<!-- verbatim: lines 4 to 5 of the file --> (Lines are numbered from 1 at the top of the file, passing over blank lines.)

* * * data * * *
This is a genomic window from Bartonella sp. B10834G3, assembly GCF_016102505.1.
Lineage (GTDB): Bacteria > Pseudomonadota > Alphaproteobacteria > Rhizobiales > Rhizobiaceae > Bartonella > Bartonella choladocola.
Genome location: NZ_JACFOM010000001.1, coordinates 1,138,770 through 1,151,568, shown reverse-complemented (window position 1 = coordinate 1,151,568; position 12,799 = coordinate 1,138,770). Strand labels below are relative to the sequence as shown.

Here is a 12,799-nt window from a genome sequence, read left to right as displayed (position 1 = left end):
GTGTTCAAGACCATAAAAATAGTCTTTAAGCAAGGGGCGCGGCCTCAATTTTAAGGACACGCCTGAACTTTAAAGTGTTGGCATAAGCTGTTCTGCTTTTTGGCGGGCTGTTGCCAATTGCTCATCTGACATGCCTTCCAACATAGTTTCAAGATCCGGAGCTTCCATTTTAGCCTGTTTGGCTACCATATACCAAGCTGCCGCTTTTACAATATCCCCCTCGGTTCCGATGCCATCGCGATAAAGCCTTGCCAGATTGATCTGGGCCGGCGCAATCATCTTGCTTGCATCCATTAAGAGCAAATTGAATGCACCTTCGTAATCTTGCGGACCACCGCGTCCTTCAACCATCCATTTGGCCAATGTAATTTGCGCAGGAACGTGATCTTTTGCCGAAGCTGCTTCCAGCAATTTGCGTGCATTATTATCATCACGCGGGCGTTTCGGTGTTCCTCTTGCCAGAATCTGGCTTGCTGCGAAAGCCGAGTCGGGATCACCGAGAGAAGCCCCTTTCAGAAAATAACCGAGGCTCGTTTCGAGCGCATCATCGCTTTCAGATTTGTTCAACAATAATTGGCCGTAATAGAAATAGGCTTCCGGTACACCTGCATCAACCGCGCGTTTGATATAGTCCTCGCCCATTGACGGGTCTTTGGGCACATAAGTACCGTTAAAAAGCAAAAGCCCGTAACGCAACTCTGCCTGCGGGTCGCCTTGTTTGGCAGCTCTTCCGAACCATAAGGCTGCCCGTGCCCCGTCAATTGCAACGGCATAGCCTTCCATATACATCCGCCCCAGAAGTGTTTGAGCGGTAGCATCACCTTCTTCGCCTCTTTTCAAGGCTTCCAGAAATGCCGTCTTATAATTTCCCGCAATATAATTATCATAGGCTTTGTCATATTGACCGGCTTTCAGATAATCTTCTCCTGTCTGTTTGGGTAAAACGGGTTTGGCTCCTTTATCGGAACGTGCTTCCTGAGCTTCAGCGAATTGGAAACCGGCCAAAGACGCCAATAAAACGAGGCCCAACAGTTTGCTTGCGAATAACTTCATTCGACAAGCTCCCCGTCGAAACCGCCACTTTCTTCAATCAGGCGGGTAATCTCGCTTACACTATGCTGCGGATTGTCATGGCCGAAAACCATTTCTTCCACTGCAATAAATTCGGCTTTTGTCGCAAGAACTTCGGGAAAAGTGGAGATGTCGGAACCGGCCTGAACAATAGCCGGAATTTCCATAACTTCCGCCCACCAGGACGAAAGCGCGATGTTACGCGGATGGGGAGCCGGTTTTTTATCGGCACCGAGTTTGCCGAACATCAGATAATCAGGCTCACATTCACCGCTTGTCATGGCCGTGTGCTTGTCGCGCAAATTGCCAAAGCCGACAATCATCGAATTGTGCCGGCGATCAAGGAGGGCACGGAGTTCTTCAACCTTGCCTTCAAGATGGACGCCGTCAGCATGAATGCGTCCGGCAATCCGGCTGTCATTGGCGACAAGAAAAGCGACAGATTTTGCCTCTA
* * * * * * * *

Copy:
Here is a 12,799-nt window from a genome sequence, read left to right as displayed (position 1 = left end):
GTGTTCAAGACCATAAAAATAGTCTTTAAGCAAGGGGCGCGGCCTCAATTTTAAGGACACGCCTGAACTTTAAAGTGTTGGCATAAGCTGTTCTGCTTTTTGGCGGGCTGTTGCCAATTGCTCATCTGACATGCCTTCCAACATAGTTTCAAGATCCGGAGCTTCCATTTTAGCCTGTTTGGCTACCATATACCAAGCTGCCGCTTTTACAATATCCCCCTCGGTTCCGATGCCATCGCGATAAAGCCTTGCCAGATTGATCTGGGCCGGCGCAATCATCTTGCTTGCATCCATTAAGAGCAAATTGAATGCACCTTCGTAATCTTGCGGACCACCGCGTCCTTCAACCATCCATTTGGCCAATGTAATTTGCGCAGGAACGTGATCTTTTGCCGAAGCTGCTTCCAGCAATTTGCGTGCATTATTATCATCACGCGGGCGTTTCGGTGTTCCTCTTGCCAGAATCTGGCTTGCTGCGAAAGCCGAGTCGGGATCACCGAGAGAAGCCCCTTTCAGAAAATAACCGAGGCTCGTTTCGAGCGCATCATCGCTTTCAGATTTGTTCAACAATAATTGGCCGTAATAGAAATAGGCTTCCGGTACACCTGCATCAACCGCGCGTTTGATATAGTCCTCGCCCATTGACGGGTCTTTGGGCACATAAGTACCGTTAAAAAGCAAAAGCCCGTAACGCAACTCTGCCTGCGGGTCGCCTTGTTTGGCAGCTCTTCCGAACCATAAGGCTGCCCGTGCCCCGTCAATTGCAACGGCATAGCCTTCCATATACATCCGCCCCAGAAGTGTTTGAGCGGTAGCATCACCTTCTTCGCCTCTTTTCAAGGCTTCCAGAAATGCCGTCTTATAATTTCCCGCAATATAATTATCATAGGCTTTGTCATATTGACCGGCTTTCAGATAATCTTCTCCTGTCTGTTTGGGTAAAACGGGTTTGGCTCCTTTATCGGAACGTGCTTCCTGAGCTTCAGCGAATTGGAAACCGGCCAAAGACGCCAATAAAACGAGGCCCAACAGTTTGCTTGCGAATAACTTCATTCGACAAGCTCCCCGTCGAAACCGCCACTTTCTTCAATCAGGCGGGTAATCTCGCTTACACTATGCTGCGGATTGTCATGGCCGAAAACCATTTCTTCCACTGCAATAAATTCGGCTTTTGTCGCAAGAACTTCGGGAAAAGTGGAGATGTCGGAACCGGCCTGAACAATAGCCGGAATTTCCATAACTTCCGCCCACCAGGACGAAAGCGCGATGTTACGCGGATGGGGAGCCGGTTTTTTATCGGCACCGAGTTTGCCGAACATCAGATAATCAGGCTCACATTCACCGCTTGTCATGGCCGTGTGCTTGTCGCGCAAATTGCCAAAGCCGACAATCATCGAATTGTGCCGGCGATCAAGGAGGGCACGGAGTTCTTCAACCTTGCCTTCAAGATGGACGCCGTCAGCATGAATGCGTCCGGCAATCCGGCTGTCATTGGCGACAAGAAAAGCGACAGATTTTGCCTCTA